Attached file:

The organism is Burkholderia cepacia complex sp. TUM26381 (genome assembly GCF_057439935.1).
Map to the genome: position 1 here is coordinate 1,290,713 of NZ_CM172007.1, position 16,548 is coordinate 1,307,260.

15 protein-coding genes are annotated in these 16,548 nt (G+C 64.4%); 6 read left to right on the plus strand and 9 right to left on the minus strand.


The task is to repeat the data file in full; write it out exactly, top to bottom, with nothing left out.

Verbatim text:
The organism is Burkholderia cepacia complex sp. TUM26381 (genome assembly GCF_057439935.1).
Map to the genome: position 1 here is coordinate 1,290,713 of NZ_CM172007.1, position 16,548 is coordinate 1,307,260.

15 protein-coding genes are annotated in these 16,548 nt (G+C 64.4%); 6 read left to right on the plus strand and 9 right to left on the minus strand.